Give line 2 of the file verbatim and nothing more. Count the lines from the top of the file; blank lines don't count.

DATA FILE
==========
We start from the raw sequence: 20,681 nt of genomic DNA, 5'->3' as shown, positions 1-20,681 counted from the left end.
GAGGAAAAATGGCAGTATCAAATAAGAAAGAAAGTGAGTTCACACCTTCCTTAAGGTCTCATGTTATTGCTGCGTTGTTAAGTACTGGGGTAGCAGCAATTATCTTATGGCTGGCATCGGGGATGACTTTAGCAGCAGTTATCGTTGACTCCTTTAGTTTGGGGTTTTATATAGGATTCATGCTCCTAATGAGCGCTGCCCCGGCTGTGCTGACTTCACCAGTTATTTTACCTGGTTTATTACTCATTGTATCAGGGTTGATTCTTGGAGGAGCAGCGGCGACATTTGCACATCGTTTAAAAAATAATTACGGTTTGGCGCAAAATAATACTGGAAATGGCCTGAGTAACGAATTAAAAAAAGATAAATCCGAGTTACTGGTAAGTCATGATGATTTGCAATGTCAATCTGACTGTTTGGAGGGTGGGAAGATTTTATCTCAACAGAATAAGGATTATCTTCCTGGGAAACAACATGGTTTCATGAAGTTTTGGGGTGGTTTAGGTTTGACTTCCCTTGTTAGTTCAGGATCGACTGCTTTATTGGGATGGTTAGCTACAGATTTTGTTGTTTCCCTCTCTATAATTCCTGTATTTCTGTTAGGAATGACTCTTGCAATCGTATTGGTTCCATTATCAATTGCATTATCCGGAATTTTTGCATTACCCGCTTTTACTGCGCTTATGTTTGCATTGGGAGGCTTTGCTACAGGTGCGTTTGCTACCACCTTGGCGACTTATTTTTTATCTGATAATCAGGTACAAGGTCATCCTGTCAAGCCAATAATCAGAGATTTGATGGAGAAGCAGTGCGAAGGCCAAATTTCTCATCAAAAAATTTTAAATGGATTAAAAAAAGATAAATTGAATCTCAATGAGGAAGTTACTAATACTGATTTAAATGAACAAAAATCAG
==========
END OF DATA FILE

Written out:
GAGGAAAAATGGCAGTATCAAATAAGAAAGAAAGTGAGTTCACACCTTCCTTAAGGTCTCATGTTATTGCTGCGTTGTTAAGTACTGGGGTAGCAGCAATTATCTTATGGCTGGCATCGGGGATGACTTTAGCAGCAGTTATCGTTGACTCCTTTAGTTTGGGGTTTTATATAGGATTCATGCTCCTAATGAGCGCTGCCCCGGCTGTGCTGACTTCACCAGTTATTTTACCTGGTTTATTACTCATTGTATCAGGGTTGATTCTTGGAGGAGCAGCGGCGACATTTGCACATCGTTTAAAAAATAATTACGGTTTGGCGCAAAATAATACTGGAAATGGCCTGAGTAACGAATTAAAAAAAGATAAATCCGAGTTACTGGTAAGTCATGATGATTTGCAATGTCAATCTGACTGTTTGGAGGGTGGGAAGATTTTATCTCAACAGAATAAGGATTATCTTCCTGGGAAACAACATGGTTTCATGAAGTTTTGGGGTGGTTTAGGTTTGACTTCCCTTGTTAGTTCAGGATCGACTGCTTTATTGGGATGGTTAGCTACAGATTTTGTTGTTTCCCTCTCTATAATTCCTGTATTTCTGTTAGGAATGACTCTTGCAATCGTATTGGTTCCATTATCAATTGCATTATCCGGAATTTTTGCATTACCCGCTTTTACTGCGCTTATGTTTGCATTGGGAGGCTTTGCTACAGGTGCGTTTGCTACCACCTTGGCGACTTATTTTTTATCTGATAATCAGGTACAAGGTCATCCTGTCAAGCCAATAATCAGAGATTTGATGGAGAAGCAGTGCGAAGGCCAAATTTCTCATCAAAAAATTTTAAATGGATTAAAAAAAGATAAATTGAATCTCAATGAGGAAGTTACTAATACTGATTTAAATGAACAAAAATCAG